I'm trying to think of other examples in political/policy debates when somebody whipped out a prop for dramatic effect. Especially examples where it really worked. I remember President Clinton waggling his pen. Anything else?

ADDED: I was thinking about the value of a fetus replica for a pro-lifers, and, googling, happened upon this 3D-printed replica made from an MRI image.

UPDATE: I figured it out!

"Isn’t there something creepy about Starbucks’ CEO Howard Schultz having... 'asked his Washington-area employees to write "Come Together" on each customer cup today, tomorrow and Friday, as a gesture to urge leaders to resolve the fiscal cliff'?"

Asks Mickey Kaus.
Did Schultz take a poll of his employees–sorry, “partners,” he calls them–before ordering pressuring asking them to join in this lobbying effort? What if he were, say, the CEO of Chick-fil-A and he “asked” his “partners” to write “Preserve the Family” on the outside of cups and containers?

I’m not saying what Schultz did is or should be illegal, certainly not in a Citizen’s United world. If he wants to run a hybrid coffee-shop-political-organization, that’s fine with me. But maybe he should have made that clear to his workers when they signed up.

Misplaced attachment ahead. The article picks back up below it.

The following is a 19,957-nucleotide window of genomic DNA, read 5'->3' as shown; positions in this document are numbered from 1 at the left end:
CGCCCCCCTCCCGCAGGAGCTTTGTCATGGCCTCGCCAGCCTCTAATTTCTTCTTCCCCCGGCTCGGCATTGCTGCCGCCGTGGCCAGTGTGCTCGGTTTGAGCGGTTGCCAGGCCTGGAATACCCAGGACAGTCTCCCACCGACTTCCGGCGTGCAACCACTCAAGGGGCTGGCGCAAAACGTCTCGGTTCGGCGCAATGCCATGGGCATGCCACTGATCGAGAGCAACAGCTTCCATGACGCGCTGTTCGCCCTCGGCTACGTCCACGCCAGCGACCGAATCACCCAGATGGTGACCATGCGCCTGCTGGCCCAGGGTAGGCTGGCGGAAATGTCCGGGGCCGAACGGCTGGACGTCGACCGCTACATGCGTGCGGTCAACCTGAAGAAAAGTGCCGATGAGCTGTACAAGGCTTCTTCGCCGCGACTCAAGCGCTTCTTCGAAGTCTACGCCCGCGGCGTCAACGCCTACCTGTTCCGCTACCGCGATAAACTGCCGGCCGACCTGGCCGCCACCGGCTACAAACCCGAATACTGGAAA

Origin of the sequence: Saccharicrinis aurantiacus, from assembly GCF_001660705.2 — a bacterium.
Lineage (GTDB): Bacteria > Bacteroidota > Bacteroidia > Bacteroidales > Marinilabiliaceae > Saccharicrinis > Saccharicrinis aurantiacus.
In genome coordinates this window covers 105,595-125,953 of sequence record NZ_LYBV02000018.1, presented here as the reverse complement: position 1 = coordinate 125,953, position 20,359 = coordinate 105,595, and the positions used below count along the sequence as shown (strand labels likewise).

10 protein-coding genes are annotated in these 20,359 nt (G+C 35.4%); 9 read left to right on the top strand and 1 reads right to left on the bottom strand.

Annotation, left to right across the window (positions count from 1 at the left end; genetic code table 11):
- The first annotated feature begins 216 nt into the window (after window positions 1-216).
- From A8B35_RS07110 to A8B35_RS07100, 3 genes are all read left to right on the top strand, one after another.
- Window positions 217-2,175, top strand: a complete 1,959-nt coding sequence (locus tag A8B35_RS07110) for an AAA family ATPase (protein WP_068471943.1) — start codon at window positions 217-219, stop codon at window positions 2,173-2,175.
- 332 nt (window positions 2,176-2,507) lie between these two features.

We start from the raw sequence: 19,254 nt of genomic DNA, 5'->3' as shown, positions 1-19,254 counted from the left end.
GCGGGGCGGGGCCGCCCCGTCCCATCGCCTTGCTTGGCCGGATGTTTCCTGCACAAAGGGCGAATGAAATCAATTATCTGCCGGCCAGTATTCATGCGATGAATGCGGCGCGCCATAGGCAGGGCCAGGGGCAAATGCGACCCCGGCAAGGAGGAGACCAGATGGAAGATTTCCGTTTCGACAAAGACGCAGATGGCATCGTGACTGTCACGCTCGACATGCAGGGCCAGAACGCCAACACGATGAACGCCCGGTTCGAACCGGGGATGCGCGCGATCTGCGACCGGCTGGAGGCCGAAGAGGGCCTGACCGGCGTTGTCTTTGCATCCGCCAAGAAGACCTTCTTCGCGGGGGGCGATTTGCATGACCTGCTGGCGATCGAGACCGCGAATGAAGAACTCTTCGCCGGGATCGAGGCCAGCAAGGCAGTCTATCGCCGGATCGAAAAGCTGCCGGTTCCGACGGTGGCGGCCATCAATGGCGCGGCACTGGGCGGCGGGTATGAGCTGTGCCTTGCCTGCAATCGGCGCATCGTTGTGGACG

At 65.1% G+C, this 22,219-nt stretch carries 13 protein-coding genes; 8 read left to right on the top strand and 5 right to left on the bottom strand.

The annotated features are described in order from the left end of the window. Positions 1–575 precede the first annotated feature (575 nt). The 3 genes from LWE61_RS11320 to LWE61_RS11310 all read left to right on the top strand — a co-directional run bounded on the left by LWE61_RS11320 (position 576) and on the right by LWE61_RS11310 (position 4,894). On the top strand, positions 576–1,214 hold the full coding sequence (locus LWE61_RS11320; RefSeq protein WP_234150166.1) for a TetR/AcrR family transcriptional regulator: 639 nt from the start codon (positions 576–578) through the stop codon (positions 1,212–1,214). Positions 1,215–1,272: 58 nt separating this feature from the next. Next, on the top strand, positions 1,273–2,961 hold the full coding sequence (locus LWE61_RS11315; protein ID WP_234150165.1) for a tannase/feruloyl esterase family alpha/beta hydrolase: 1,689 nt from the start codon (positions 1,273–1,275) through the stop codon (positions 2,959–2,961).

What troubles me about the slogan "Come Together" is that it's a pretty obvious reference to the Beatles song that begins with Lennon saying "shoot me" over and over. Given the recent massacre — and the fact that Lennon himself was shot to death — it's not good resonance.

As for an employer telling employees what to say to customers, I've got no legalistic problem with that. The first job I ever had was as a waitress, and I was required to greet the customers with the lengthy "Hello, my name is Ann, and I will be your waitress tonight." How do you give that wooden line a good reading?

I'd much rather say "Come Together," especially if I was serving muddy water, brewed with a mojo filter.

"[W]e estimate the elasticity of homicide with respect to gun prevalence as between +0.1 and + 0.3."

Some numbers.

What is Drudge trying to say about Sonia Sotomayor?

This is at the top of the right-hand column at Drudge this morning:

Now, as we saw last night, what Justice Sotomayor did was deny an emergency injunction. That would have required a finding that "the legal rights at issue are indisputably clear," which clearly, they are not. And her opinion never mentions "morning-after" pills, only contraception, generally. (The challenged HRSA’s guidelines refer to "all Food and Drug Administration . . . approved contraceptive methods.")